Cauvery row: Kamal Haasan says TN govt acting subservient to Centre

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Actor-turned politician Kamal Haasan has intensified his campaign against E Palanisamy-led Tamil Nadu government and the Centre for sitting tight on the Supreme Court’s verdict on the Cauvery water sharing.

Criticising the Central government for not constituting a Cauvery management board (CMB), Kamal Haasan on Wednesday said the Tamil Nadu government is functioning like a subservient government to the Centre rather than upholding the state’s rights, which is the essence of India’s federalism.

“While the responsibility of constituting the water management board is with the Centre, the Tamil Nadu government cannot imagine that it has fulfilled its duty towards the people, who elected them, by just filing a contempt petition in the Supreme Court or by holding a farcical one day hunger strike,” Kamal told the media in Trichy.

Stating that the primary focus of the public meeting would be the Cauvery issue, Makkal Needhi Maiam president Kamal Haasan said, “We would bring to the notice of the public the key issues surrounding this Cauvery water dispute as also the possible solutions that we all need to work on. We will also be stating some of the key policy guidelines of our party. This would be a precursor to the overall policy document that we would publish in the next five months.”

Kamal Haasan said, “We were hopeful that the Supreme Court order would be implemented in toto and the Centre will constitute the CMB within the deadline of six weeks.”

He further added, “The court had unequivocally said that no extension will be granted under any grounds. But today, to our dismay we are witnessing a repeat of what happened in 2016.”

The actor-politician cited a September 2016 Supreme Court order 2016 directing the constitution of the CMB within a period of four weeks and the Centre’s failure to do so then “under the pretext of legal technicalities.”

Talking to NDTV, Haasan said that the BJP-led national coalition’s last-minute move to seek a clarification from the Supreme Court was motivated by electoral politics; the elections in Karnataka.

“It is a political game. It is obvious,” Haasan said on his way to Tiruchirapalli where he will address a huge public meeting later on Wednesday evening. But then, he said, this was something that people of Tamil Nadu were aware of. “But as a new party’s founder, I will have to reiterate it,” he added.

The superstar, who forayed into politics recently, said Tamil Nadu had been denied its rights and “somebody” was blocking the state from receiving justice just when it was so close to. “It (Justice) is at our door step, and now it is being delayed. Just when we were all set to celebrate,” he said.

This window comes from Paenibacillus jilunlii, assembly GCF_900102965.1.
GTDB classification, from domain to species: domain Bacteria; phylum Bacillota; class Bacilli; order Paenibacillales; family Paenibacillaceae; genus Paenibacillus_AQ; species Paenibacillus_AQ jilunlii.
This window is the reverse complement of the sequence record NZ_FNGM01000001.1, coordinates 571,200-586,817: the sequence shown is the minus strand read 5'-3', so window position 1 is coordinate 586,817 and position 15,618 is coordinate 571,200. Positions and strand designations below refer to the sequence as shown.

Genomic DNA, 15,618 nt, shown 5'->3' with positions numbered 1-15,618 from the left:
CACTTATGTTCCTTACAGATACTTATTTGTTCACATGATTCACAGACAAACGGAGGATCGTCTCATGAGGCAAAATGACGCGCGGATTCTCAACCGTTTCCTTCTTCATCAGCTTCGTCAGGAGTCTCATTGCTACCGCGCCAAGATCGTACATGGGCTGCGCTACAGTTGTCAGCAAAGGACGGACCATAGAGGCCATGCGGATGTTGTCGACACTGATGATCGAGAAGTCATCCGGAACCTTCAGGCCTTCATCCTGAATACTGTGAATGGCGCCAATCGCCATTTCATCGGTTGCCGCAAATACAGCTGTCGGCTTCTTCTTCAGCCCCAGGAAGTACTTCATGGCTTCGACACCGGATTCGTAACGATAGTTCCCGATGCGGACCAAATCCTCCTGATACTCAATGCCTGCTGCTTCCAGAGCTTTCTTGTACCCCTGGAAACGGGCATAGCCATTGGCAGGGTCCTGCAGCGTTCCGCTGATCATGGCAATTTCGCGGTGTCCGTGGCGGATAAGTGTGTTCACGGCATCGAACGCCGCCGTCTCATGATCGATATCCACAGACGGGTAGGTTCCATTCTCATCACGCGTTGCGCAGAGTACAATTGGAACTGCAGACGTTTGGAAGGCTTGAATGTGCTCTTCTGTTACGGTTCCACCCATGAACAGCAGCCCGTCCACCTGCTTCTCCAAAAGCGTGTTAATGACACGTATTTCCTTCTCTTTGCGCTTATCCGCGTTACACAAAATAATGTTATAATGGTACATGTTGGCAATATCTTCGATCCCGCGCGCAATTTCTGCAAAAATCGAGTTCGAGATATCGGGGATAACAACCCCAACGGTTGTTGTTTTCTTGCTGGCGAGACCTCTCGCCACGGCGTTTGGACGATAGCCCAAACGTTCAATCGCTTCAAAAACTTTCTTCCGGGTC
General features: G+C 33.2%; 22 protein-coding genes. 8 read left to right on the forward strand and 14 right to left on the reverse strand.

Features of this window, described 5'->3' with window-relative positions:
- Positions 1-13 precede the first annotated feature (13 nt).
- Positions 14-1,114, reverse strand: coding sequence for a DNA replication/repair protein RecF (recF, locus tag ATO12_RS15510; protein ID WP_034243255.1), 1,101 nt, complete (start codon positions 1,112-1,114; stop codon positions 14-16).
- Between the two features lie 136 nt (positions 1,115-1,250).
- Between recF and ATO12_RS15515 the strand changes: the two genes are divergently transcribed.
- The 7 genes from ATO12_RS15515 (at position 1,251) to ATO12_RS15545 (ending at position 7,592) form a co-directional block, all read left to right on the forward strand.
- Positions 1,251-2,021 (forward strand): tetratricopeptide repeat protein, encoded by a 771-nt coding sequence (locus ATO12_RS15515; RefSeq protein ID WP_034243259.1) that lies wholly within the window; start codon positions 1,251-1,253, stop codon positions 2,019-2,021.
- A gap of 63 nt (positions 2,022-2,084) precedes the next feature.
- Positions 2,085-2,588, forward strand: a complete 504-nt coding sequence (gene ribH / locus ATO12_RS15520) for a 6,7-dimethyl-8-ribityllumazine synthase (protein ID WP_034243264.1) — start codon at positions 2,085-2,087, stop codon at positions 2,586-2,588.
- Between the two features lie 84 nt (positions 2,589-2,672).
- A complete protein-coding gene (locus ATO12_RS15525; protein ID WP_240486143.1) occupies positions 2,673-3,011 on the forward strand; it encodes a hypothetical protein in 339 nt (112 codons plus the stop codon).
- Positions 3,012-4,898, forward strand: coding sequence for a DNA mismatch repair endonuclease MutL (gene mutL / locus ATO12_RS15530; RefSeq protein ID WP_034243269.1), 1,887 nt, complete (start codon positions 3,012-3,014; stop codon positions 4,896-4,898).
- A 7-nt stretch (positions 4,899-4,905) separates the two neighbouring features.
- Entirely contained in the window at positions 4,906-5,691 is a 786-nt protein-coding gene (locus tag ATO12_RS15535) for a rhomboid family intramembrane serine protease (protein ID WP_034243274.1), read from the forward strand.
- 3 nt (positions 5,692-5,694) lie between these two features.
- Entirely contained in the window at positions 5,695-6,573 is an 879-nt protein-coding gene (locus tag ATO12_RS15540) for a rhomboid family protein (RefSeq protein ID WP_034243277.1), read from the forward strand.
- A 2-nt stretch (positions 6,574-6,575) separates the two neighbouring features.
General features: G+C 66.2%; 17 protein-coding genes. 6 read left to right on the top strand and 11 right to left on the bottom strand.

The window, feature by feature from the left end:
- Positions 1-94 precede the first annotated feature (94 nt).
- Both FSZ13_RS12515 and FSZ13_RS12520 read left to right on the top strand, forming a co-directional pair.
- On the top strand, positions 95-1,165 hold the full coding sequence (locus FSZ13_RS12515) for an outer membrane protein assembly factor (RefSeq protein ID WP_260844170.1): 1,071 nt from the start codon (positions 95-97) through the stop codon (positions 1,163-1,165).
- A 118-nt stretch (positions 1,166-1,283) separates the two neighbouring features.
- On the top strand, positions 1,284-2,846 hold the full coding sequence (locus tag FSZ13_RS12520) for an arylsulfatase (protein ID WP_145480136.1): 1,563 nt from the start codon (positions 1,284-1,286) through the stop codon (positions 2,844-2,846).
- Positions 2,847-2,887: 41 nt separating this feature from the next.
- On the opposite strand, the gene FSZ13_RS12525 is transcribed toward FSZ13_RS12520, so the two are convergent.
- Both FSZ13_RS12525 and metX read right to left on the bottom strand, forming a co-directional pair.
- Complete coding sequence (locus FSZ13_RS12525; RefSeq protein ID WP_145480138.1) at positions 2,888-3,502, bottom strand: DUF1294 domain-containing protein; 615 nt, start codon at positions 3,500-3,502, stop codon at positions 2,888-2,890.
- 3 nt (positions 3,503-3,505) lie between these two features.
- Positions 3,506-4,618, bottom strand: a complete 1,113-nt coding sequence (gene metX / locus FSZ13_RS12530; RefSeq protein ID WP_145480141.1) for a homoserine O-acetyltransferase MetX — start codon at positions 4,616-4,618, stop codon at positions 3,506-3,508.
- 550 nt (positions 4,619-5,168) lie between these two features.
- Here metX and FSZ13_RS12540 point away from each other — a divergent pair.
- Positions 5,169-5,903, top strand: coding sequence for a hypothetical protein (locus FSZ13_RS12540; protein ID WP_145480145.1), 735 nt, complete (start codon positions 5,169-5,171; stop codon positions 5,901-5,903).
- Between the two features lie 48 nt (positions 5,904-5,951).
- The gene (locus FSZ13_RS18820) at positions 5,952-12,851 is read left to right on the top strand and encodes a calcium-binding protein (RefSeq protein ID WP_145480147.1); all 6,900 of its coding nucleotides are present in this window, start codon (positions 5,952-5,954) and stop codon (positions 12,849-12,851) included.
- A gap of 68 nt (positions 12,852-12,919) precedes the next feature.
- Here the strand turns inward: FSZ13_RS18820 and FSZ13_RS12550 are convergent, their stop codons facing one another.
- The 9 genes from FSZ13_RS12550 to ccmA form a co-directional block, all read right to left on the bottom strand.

In February, the Supreme Court reduced Tamil Nadu’s share of water from the river Cauvery and said Karnataka would receive a bigger share, which would benefit cities like its capital Bengaluru.

Over the past few days, Kamal Haasan has been reaching out to people who he believes are suffering due to the government’s policies or inaction. This week, he had also travelled to the port city of Thoothukudi, also known as Tuticorin, where villagers have been protesting to demand closure of the copper smelting plant complaining that it had accentuated air and water pollution.

The 765-km-long Cauvery river, originates in Kodagu district in southern Karnataka and flows into Tamil Nadu, Kerala and Puducherry. Called the Ganga of the south, it is considered a lifeline for Karnataka and Tamil Nadu.

Kamal Haasan said consecutive governments had been playing with the lives of delta farmers on either side of border, Karnataka and Tamil Nadu.

“And they have been playing ruthlessly without regard for livelihood. So much so, Tamil Nadu has almost come to the point of depleting all its groundwater sources,” Haasan told NDTV.

Kamal Haasan had initially planned to make his train journey to Trichy a mega event along the way and was expected to meet fans at railway stations along the way. But the railways reportedly disapproved of the initiative, pointing that it would inconvenience other passengers.





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